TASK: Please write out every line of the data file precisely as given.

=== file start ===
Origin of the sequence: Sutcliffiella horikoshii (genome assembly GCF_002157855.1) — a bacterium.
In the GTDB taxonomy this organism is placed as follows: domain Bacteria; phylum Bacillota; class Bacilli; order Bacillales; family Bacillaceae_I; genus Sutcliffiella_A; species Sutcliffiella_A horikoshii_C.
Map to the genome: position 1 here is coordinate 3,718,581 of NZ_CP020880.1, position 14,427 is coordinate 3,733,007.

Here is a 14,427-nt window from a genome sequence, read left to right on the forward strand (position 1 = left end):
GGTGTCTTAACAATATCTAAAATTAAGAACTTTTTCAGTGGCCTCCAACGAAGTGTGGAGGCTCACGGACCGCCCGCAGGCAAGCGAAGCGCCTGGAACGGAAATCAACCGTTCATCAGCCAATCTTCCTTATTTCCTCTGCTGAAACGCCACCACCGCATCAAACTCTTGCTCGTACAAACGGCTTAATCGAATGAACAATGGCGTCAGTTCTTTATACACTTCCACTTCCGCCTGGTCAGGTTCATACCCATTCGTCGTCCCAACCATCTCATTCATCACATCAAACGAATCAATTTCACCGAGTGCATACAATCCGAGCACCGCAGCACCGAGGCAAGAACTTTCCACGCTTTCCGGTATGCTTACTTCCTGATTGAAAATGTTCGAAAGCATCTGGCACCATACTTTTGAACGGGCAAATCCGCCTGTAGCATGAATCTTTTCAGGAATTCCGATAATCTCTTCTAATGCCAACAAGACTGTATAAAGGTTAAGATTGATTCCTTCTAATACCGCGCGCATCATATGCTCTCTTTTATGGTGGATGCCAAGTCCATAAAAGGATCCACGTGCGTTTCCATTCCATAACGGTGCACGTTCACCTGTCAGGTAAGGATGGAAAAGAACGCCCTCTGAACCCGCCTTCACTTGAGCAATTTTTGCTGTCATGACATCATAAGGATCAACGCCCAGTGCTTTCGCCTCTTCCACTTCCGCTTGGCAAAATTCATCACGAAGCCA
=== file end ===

Origin of the sequence: Sutcliffiella horikoshii (genome assembly GCF_002157855.1) — a bacterium.
In the GTDB taxonomy this organism is placed as follows: domain Bacteria; phylum Bacillota; class Bacilli; order Bacillales; family Bacillaceae_I; genus Sutcliffiella_A; species Sutcliffiella_A horikoshii_C.
Map to the genome: position 1 here is coordinate 3,718,581 of NZ_CP020880.1, position 14,427 is coordinate 3,733,007.

Here is a 14,427-nt window from a genome sequence, read left to right on the forward strand (position 1 = left end):
GGTGTCTTAACAATATCTAAAATTAAGAACTTTTTCAGTGGCCTCCAACGAAGTGTGGAGGCTCACGGACCGCCCGCAGGCAAGCGAAGCGCCTGGAACGGAAATCAACCGTTCATCAGCCAATCTTCCTTATTTCCTCTGCTGAAACGCCACCACCGCATCAAACTCTTGCTCGTACAAACGGCTTAATCGAATGAACAATGGCGTCAGTTCTTTATACACTTCCACTTCCGCCTGGTCAGGTTCATACCCATTCGTCGTCCCAACCATCTCATTCATCACATCAAACGAATCAATTTCACCGAGTGCATACAATCCGAGCACCGCAGCACCGAGGCAAGAACTTTCCACGCTTTCCGGTATGCTTACTTCCTGATTGAAAATGTTCGAAAGCATCTGGCACCATACTTTTGAACGGGCAAATCCGCCTGTAGCATGAATCTTTTCAGGAATTCCGATAATCTCTTCTAATGCCAACAAGACTGTATAAAGGTTAAGATTGATTCCTTCTAATACCGCGCGCATCATATGCTCTCTTTTATGGTGGATGCCAAGTCCATAAAAGGATCCACGTGCGTTTCCATTCCATAACGGTGCACGTTCACCTGTCAGGTAAGGATGGAAAAGAACGCCCTCTGAACCCGCCTTCACTTGAGCAATTTTTGCTGTCATGACATCATAAGGATCAACGCCCAGTGCTTTCGCCTCTTCCACTTCCGCTTGGCAAAATTCATCACGAAGCCA